At this performance of Traviata I sat next to a woman from Western Australia, who had travelled to Sydney to see the production because – apparently – Traviata features in the Julia Roberts film Pretty Woman.
During the intervals and scene changes she asked me about the role of the conductor and why there was no woman – a loving mother perhaps – to give Alfredo some life lessons. It was refreshing to chat to someone who knew even less about grand opera than I did, and she told me that it was okay to weep and sob at times during the show (I told her I had hay fever). After the final curtain call, I asked her if she had enjoyed her first opera outing:
- Oh yes! I am going to visit the Chinese Gardens tomorrow …
I was not sure if this was a wonderful non sequitur or an honest response – yes – I love the opera and I also love gardens and rocky road chocolates …
Revelling in your emotions is, I feel, a fundamental part of travelling to become part of the music and theatre and drama of an evening at the opera wherever it is presented – in Melbourne or Prague or New Orleans or Sydney.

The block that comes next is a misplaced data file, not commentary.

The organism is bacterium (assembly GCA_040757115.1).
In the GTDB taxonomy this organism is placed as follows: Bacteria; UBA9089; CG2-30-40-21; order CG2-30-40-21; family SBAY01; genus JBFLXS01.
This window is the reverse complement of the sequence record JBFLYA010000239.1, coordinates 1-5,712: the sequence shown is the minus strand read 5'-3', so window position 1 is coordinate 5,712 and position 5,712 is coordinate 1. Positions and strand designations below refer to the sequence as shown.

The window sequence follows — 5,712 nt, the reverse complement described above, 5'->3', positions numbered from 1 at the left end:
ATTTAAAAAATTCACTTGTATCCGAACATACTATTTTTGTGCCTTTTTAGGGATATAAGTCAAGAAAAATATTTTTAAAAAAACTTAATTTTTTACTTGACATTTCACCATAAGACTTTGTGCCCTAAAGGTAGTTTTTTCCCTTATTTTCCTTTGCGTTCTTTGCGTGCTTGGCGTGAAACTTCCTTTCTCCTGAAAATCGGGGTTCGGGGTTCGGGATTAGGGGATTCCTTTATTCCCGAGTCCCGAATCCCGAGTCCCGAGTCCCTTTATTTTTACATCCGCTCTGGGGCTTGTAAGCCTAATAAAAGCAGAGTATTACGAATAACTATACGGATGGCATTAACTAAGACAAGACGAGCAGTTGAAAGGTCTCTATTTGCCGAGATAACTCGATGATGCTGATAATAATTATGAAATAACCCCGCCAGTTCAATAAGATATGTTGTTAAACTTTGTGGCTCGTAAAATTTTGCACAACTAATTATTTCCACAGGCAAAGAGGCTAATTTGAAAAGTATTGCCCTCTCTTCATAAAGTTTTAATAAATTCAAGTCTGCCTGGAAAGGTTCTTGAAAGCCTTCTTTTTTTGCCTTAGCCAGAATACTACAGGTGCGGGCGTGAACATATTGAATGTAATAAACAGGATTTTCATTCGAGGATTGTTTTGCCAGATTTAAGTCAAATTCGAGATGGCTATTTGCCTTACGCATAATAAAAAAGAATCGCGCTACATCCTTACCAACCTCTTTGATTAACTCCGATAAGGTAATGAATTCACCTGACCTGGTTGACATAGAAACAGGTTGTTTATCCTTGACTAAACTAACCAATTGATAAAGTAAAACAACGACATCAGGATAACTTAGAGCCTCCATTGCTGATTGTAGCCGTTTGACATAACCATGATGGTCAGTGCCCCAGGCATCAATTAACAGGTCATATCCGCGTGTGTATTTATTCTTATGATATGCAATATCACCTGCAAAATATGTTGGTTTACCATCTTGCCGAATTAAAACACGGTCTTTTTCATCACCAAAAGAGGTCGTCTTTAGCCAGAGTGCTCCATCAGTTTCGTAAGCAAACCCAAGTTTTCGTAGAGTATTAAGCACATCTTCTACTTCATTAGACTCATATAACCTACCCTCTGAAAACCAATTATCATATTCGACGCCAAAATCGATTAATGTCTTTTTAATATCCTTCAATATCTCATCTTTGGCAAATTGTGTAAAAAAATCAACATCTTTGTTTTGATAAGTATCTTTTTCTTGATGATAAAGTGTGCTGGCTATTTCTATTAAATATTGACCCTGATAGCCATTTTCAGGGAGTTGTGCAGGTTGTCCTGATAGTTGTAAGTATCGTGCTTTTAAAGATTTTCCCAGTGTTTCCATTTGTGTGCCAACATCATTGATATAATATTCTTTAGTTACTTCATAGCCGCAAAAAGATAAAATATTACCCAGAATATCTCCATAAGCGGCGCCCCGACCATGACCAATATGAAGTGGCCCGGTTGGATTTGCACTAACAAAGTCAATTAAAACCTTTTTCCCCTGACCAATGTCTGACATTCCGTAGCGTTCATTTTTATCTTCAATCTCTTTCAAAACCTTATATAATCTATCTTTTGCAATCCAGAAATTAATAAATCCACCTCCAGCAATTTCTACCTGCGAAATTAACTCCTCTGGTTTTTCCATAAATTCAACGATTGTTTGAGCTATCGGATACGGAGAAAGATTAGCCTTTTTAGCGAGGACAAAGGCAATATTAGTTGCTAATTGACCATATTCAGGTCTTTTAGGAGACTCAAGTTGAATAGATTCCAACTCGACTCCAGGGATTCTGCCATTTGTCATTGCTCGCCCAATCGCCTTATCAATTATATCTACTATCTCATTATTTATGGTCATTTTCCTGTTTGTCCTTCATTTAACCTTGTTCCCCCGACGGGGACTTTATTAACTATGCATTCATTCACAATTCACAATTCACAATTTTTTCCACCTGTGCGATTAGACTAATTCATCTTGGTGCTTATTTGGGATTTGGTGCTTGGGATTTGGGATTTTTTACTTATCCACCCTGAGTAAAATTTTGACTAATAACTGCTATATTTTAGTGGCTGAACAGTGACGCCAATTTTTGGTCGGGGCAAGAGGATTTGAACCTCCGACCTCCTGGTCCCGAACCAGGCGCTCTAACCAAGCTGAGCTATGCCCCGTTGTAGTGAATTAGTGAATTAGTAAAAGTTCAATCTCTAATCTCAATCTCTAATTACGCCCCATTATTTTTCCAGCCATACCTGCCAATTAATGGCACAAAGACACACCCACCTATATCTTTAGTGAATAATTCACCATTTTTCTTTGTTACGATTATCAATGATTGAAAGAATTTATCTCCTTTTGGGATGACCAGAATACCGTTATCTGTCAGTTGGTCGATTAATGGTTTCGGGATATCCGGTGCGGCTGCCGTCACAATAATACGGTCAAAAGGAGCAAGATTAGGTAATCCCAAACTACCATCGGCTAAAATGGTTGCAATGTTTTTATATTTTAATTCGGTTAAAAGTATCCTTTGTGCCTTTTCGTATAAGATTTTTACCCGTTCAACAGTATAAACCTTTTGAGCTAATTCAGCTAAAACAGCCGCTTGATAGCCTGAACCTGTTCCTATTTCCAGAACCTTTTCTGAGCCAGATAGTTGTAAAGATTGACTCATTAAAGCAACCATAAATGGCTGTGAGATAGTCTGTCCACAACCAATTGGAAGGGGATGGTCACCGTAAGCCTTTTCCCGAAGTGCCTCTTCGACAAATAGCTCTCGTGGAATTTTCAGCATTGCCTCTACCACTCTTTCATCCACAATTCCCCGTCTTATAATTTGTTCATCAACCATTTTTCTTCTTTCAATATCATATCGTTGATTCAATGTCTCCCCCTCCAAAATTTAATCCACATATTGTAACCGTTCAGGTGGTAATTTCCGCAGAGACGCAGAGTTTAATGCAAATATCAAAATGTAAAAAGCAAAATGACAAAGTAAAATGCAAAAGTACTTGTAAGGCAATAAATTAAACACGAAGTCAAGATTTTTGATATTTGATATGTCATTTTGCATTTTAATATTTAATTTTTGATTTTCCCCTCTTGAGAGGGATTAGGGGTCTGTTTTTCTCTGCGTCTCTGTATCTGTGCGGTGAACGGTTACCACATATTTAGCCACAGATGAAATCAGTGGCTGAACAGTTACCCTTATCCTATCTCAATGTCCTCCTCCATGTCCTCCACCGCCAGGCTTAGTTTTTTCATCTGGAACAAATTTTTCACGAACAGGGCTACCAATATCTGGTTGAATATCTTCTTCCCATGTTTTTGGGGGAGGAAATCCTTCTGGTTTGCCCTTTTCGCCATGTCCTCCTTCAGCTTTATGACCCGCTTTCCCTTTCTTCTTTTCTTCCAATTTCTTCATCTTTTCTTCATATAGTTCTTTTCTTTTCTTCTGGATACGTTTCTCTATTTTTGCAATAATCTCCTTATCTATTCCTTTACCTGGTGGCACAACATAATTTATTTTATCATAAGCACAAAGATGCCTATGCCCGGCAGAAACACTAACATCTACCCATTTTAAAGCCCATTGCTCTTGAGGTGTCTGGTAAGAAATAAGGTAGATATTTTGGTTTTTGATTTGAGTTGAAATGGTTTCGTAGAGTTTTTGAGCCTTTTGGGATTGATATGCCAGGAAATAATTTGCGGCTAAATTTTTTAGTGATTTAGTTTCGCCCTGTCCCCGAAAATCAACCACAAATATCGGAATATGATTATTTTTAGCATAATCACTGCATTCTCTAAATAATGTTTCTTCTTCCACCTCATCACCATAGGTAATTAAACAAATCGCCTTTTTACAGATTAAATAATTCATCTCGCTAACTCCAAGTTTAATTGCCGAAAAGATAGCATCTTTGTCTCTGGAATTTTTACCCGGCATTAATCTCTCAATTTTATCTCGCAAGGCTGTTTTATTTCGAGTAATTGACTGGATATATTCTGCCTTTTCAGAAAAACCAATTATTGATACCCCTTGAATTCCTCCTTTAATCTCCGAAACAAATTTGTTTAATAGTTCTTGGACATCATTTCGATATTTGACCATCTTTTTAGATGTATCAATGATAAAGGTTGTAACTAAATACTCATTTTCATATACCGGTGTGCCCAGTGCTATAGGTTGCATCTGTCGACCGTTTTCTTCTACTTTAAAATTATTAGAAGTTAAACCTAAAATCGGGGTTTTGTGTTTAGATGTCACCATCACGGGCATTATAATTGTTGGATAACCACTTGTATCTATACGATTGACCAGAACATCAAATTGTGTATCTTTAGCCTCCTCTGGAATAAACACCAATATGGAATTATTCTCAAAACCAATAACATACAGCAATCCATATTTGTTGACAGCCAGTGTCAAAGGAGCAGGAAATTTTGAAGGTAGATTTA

I am looking forward to travelling underground later this month for an evening of opera in a reservoir. (3)
Sing it high … sing it low … but sing it!
- Australian Live Performance Database www.austage.edu/pages/event/134470
Journeys 1994 – 2022
Text and photographs © Christopher Hall October 2022
Photographs marked with an asterisk * are borrowed from Internet
In my blogs I try to present a snapshot of the places I have discovered during a brief visit. I am not trying to present a detailed picture of the whole city or the whole region or the whole country.
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If a man ascended into heaven and gazed upon the whole workings of the universe and the beauty of the stars, the marvellous sight would give him no joy if he had to keep it to himself. And yet, if only there had been someone to describe the spectacle to, it would have filled him with delight.
- Attributed to Marcus Tullius Cicero – On Friendship
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Wonder where you will see it next?